But even this latest figure may have been an underestimate, according to the findings of a survey by the Independent among 36 local education authorities - one third of the total number in England and Wales.
Our figures show that there were more than 11,000 permanent exclusions last year in secondary schools alone. This year the figure could top 14,000 if the findings are representative. Among the 31 local authorities which provided information for the first two terms of this year there were 2,718 permanent exclusions from secondary schools. If this were replicated across the country, and if it continued at the same rate until the end of the summer term, there would be 14,200 cases in this academic year.
A further rise was to be expected this year because schools can no longer exclude pupils "indefinitely", so they are more often forced to exclude permanently. A National Union of Teachers estimate puts the number of short-term exclusions - restricted to 15 days per child in a term - at more than 100,000 per year.
Are children more trouble than they used to be, as many of the teachers' unions would have us believe? Are unco-operative, rude and sometimes violent parents forcing schools to exclude pupils because they have nowhere to turn when they offend?
Have restrictions on the sanctions available to schools contributed, with the cane defunct and detention in decline, because parental permission must be sought 24 hours in advance? Or are growing pressures on schools making them less tolerant?
While there is plenty of anecdotal evidence - nursery schools which have to exclude toddlers, a rising number of disputes in which staff refuse to teach a particular child - academic researchers have failed to detect a rising tide of violence. In 1992, the Scottish Council for Research in Education questioned 1,000 teachers and 400 heads: just one in five teachers and one in 50 heads thought behaviour was getting worse.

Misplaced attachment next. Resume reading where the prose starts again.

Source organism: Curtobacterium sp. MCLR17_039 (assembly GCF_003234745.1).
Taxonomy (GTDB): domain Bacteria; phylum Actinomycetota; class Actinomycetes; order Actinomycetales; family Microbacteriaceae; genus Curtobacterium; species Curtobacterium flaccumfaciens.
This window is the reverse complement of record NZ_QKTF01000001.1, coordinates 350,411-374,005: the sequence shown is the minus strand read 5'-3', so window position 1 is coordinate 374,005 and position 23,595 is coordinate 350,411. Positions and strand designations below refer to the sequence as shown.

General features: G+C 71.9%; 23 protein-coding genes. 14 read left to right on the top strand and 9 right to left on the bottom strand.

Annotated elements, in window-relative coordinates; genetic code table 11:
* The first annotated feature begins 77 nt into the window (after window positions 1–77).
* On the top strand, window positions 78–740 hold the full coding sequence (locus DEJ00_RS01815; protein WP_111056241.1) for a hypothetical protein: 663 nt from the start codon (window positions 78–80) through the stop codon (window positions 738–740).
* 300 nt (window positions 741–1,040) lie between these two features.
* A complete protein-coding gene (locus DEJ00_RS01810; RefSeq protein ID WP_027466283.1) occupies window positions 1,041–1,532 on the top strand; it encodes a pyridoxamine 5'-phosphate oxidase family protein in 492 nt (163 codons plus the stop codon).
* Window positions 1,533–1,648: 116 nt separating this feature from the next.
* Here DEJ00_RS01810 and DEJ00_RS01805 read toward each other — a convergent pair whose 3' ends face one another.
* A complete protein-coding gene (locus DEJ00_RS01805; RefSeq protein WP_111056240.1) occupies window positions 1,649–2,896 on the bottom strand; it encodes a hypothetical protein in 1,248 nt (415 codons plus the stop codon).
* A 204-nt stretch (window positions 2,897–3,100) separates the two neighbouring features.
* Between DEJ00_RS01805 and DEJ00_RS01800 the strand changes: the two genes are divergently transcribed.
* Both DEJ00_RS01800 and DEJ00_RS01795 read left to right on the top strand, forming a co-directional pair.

Perhaps there is some truth in the theory that parents now want rights without responsibilities, though parents' representatives tend to take umbrage when the possibility is suggested. But some schools say that there have always been inadequate parents and that the blame for rising exclusions cannot be apportioned to them alone.
A more plausible explanation says schools simply do not have the time to be flexible with badly behaved children any more. The demands on them are certainly escalating: they must have policies on everything that moves and must compete with their neighbours.
Evidence that exclusions are rising fastest in primary schools, which are smaller and therefore less well-equipped to cope with such pressures, certainly seems to support this theory.
A report from Birmingham City Council last week suggested that some pupils enjoyed being excluded because it enhanced their macho image.
Steve Colwill, president of the Association of Educational Psychologists, believes the truth lies in a mixture of all the theories: "There is no doubt in my mind that schools are excluding more pupils because for whatever reason they are less tolerant. Schools are right that children are presenting more serious disaffection and more serious behaviour difficulties. But it would be wrong of them to say it wasn't partly because they want to build good reputations for themselves."
The figures, worrying as they are, mask harsh realities. Although local authorities are responsible for these pupils, they often find themselves on the streets with little hope of fulfilling their academic potential. A study by the Joseph Rowntree Foundation, published last November, found that on average they missed more than three-quarters of a year's schooling. The majority came from families with a range of problems but co-operation between education authorities, health and social services and the police was poor.
There has been much talk about this phenomenon, but until now there have been few real solutions. Birmingham's report contains a number of practical responses. It calls for a network of "neighbourhood education centres", providing a cooling-off period for both pupil and school. It suggests limiting the number of excluded children that any school should have to take, thus preventing them from becoming repositories for trouble-makers. It also suggests appointing advocates for difficult pupils, formal agreements between schools and parents and extra money to support pupils with behavioural problems.
Its summary is a salutary one: "If we allow the problem to grow, we are creating a 'fifth column' in our midst which will threaten all our future prospects."Reuse content